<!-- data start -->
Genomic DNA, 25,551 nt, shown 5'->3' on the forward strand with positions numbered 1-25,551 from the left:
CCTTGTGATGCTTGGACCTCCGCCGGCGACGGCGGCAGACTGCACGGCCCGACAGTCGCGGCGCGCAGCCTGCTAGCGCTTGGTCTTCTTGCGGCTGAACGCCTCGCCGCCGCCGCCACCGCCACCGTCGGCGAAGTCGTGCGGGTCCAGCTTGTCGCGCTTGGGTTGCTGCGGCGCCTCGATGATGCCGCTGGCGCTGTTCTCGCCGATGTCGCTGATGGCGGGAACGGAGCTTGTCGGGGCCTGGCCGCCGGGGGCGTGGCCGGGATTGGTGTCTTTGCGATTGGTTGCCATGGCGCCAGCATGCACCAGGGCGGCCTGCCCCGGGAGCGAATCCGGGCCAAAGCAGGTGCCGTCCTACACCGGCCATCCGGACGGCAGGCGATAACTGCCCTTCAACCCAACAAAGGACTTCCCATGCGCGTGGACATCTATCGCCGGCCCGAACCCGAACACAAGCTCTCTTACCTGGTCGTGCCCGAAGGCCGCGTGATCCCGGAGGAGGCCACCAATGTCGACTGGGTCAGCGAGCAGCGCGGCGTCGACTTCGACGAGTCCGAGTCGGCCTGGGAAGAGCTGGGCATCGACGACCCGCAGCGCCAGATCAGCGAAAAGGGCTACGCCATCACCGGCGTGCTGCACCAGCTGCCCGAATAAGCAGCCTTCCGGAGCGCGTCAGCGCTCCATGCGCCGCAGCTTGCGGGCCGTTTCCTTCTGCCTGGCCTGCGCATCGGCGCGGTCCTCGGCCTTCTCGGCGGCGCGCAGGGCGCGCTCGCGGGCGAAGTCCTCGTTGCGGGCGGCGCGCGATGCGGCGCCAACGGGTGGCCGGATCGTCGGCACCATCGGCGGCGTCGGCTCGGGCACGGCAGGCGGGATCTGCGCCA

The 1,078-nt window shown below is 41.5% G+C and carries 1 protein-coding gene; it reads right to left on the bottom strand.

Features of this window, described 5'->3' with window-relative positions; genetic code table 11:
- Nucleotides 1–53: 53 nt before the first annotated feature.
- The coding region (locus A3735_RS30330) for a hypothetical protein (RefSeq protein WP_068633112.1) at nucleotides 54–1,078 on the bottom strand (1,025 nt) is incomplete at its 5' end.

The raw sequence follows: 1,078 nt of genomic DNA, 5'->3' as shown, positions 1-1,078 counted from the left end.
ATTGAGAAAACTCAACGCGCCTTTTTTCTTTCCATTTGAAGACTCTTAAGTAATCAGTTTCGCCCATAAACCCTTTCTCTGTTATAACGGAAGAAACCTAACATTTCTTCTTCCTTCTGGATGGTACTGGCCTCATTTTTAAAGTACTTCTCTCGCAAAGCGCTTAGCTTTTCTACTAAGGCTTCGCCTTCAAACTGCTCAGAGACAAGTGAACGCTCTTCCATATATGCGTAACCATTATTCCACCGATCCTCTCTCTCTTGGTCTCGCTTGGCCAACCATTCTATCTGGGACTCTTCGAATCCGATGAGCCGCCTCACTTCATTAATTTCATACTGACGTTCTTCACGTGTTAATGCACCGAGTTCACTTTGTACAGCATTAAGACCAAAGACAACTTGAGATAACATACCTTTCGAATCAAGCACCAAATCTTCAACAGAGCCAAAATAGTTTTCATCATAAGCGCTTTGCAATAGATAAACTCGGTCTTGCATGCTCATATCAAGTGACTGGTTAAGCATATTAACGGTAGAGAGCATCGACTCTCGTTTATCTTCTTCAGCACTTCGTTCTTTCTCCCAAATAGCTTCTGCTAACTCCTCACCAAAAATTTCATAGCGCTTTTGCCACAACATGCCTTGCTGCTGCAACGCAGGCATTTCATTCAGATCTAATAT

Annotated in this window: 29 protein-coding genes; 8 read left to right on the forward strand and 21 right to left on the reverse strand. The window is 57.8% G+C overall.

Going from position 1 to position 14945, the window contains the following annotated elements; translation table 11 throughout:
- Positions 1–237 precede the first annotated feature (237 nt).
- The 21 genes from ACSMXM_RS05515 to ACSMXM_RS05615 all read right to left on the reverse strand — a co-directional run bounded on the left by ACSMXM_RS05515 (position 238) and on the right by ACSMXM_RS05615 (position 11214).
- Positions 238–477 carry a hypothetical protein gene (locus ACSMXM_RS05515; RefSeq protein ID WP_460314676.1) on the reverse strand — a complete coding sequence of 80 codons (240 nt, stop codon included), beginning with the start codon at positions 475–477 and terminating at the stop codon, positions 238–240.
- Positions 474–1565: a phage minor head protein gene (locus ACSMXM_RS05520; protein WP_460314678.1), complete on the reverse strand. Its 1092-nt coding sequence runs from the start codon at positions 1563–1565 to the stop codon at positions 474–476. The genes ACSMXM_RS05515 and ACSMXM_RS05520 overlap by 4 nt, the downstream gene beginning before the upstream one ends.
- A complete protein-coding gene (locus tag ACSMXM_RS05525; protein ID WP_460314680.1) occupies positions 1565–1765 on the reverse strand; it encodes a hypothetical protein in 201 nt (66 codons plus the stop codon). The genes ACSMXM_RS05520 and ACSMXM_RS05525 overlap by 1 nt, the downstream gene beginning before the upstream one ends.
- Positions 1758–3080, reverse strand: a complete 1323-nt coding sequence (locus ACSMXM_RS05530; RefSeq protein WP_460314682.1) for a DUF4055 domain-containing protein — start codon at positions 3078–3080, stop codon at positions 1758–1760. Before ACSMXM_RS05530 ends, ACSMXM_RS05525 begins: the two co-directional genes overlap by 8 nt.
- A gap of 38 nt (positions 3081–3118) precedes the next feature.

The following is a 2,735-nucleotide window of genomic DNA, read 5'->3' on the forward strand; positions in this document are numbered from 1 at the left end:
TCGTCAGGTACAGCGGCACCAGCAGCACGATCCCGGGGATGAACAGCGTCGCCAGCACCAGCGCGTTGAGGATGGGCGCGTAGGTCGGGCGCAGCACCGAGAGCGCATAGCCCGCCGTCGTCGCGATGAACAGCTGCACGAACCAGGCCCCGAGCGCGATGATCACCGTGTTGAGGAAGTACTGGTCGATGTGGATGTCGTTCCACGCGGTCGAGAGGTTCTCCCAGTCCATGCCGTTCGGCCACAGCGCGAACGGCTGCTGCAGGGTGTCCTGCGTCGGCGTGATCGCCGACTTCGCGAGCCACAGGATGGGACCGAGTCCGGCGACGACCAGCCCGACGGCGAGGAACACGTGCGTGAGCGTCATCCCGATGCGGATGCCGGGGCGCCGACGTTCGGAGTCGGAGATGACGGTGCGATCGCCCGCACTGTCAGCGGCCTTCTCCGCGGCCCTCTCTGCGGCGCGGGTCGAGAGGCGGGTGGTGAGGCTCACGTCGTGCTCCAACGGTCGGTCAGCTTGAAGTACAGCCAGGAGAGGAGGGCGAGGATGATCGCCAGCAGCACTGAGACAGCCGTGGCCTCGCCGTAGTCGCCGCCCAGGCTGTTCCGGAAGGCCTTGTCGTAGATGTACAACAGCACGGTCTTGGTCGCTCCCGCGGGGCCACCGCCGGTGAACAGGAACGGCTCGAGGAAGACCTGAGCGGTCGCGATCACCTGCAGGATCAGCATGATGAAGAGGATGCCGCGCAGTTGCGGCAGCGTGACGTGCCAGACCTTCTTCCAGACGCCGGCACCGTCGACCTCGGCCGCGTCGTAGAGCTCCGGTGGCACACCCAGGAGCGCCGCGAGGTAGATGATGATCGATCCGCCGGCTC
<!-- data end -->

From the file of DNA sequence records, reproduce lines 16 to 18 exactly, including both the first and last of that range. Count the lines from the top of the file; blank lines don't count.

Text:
- Positions 1758–3080, reverse strand: a complete 1323-nt coding sequence (locus ACSMXM_RS05530; RefSeq protein WP_460314682.1) for a DUF4055 domain-containing protein — start codon at positions 3078–3080, stop codon at positions 1758–1760. Before ACSMXM_RS05530 ends, ACSMXM_RS05525 begins: the two co-directional genes overlap by 8 nt.
- A gap of 38 nt (positions 3081–3118) precedes the next feature.

The following is a 2,735-nucleotide window of genomic DNA, read 5'->3' on the forward strand; positions in this document are numbered from 1 at the left end: